Present and Accounted For

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Image by Vinson Tan ( 楊 祖 武 ) from Pixabay

I’m in the early stages of our social distancing experiment and I’ve already learned a lesson about myself. The biggest lesson learned is that my desire to write doesn’t manifest itself during times of solitude. This keyboard gets no work. I don’t have a story in me right now nor do I want to finish the stories I’ve been putting off for weeks. You barely get a sentence out of me. Work doesn’t keep me from writing. I do.

What you’re reading is a victory and I claim it. Sure do.

Like most creatives, I thought this time would reinvigorate my creativity. I set off this time with ideas for projects and wrote down a list of writing goals to accomplish hopefully by the end of this thing. I haven’t done any one of those things since the creation of that list. What have I done? Watch hours of Bon Appetit Test Kitchen — God, please protect Claire at ALL costs — and tax my mind with existential questions like “God, what the f… ?”

When tragedies happen, people go searching for God — or for answers that only God can provide. Seriously, “The Story of God” is trending on Netflix. This moment in time makes absolutely no sense to us as human beings who need to know the “who, what, where, when, why and how” about everything that happens in our lives.

I’m just happy to exist. As a person with a history of substance misuse and a desire for men when tragedy strikes, just to wake up in the morning by my-damn-self without an empty bottle next to me is a win. To shower, figure out some semblance of an outfit and make something to eat out of the randomness of my pantry is all of the creativity I can muster. It’s my example of having faith during these times because other than that, the examples of faith given to me on Instagram ain’t cutting it for me.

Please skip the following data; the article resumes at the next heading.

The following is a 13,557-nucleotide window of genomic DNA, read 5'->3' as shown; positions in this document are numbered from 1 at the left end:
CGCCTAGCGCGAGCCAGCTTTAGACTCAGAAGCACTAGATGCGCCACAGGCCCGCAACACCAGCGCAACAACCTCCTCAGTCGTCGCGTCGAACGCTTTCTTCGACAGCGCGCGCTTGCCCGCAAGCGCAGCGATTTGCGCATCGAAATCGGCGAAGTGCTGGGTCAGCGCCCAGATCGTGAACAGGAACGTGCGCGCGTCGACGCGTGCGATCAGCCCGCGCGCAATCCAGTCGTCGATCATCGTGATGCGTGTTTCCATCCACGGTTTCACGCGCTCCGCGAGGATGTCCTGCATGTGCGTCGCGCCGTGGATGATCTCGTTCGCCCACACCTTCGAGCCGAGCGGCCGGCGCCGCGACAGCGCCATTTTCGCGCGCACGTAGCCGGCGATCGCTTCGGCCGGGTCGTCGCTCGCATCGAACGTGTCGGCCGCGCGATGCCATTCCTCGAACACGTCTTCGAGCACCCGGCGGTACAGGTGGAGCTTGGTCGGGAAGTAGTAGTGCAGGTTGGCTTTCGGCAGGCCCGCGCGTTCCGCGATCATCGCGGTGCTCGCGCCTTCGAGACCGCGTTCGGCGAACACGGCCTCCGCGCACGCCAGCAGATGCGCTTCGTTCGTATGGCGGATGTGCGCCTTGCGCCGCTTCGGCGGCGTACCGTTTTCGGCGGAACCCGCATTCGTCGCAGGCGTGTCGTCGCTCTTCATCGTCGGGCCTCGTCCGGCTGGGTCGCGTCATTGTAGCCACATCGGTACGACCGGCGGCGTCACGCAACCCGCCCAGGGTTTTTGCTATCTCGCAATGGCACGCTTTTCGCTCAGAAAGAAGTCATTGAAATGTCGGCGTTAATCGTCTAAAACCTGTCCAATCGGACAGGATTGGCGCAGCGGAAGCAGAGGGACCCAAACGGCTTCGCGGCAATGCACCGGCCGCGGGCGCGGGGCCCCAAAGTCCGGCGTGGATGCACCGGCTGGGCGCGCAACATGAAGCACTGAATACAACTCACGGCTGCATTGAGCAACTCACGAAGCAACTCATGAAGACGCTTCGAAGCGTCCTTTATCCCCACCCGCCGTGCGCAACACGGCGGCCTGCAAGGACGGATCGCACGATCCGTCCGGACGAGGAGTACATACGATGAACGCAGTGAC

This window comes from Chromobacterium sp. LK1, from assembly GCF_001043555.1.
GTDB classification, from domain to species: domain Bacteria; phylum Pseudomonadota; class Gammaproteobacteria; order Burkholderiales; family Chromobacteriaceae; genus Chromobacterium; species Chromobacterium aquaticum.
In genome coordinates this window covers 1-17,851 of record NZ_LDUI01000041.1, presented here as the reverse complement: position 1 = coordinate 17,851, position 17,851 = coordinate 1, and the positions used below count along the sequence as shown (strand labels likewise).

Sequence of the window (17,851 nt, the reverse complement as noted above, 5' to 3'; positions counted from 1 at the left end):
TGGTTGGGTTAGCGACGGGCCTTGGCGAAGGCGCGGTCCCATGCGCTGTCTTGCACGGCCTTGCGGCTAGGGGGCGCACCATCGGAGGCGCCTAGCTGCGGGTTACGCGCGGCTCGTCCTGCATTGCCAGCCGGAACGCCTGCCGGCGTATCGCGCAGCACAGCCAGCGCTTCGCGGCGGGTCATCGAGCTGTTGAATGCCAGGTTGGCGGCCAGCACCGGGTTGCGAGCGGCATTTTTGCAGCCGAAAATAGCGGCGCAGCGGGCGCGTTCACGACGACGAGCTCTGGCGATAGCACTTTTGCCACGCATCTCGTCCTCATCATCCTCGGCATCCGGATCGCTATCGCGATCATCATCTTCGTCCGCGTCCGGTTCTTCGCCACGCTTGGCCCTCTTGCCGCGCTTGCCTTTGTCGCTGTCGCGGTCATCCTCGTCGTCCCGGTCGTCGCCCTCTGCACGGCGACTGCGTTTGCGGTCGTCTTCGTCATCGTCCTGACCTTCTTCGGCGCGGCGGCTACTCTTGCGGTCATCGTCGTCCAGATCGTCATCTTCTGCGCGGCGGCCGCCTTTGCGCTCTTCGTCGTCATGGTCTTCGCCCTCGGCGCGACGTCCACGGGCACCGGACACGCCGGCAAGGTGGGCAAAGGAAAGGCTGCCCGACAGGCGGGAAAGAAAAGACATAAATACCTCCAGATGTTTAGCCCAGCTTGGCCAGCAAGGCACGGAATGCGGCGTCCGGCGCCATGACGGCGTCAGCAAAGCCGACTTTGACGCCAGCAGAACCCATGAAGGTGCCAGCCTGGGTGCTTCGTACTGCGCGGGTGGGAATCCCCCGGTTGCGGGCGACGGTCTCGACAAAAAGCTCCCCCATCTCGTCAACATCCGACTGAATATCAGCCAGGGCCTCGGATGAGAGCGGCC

When you’re bombarded with so many decontextualized Bible verses about faith and trust in God, you begin to believe that any amount of anger, anxiety and general WTF-ness is somehow in competition with what it means to believe in God. Like, fam … I’m not just worried about me but also the people around me. Bodies are dropping like flies and folks are going without what they need. Citizens are taxed by hazardous work without protection and leadership elected by the people fail to quell our worries. It’s a hot mess out here, straight up, and I’m supposed to put on my “Choose faith over fear, God got us” face for the people ie. social media? You’re bugging. I’m bothered.

And if I’m not bothered, then that means I’m ambivalent and that emotion is an affront to God. Ambivalence means you don’t care to stay home to keep others safe. Ambivalence means that you don’t support local businesses if able to do so. Ambivalence means that you reach out to your vices for comfort instead of the people who care about you the most. Ambivalence means a lack of empathy toward essential workers and apathy toward those who may not make their rent next month.

God heard their cries and rescued Her people, remember?

I’m totally cool if God never answers why this is happening to us. I’m super cool if God isn’t trying to teach me a lesson during this time. I’ve seen a thousand memes and posts about how God created this pandemic to supposedly take our idols away so we can have time with Her, or teach us resilience in the face of discomfort. While I understand those thoughts and hold them true to a degree, I feel a tinge of selfishness about it all. Everything God does isn’t always a lesson to be learned just for myself. God doesn’t need a pandemic to remind us of what She wants from us. Moments like these teach us to not always think about ourselves and to be grateful for what we may have and how we can aid others in peril.

Or to wake up in the morning and exist because that’s always enough.

Memoirist in spirit and in truth. Christian essayist when both the spirit and truth move me. email: crjtwrites[at]

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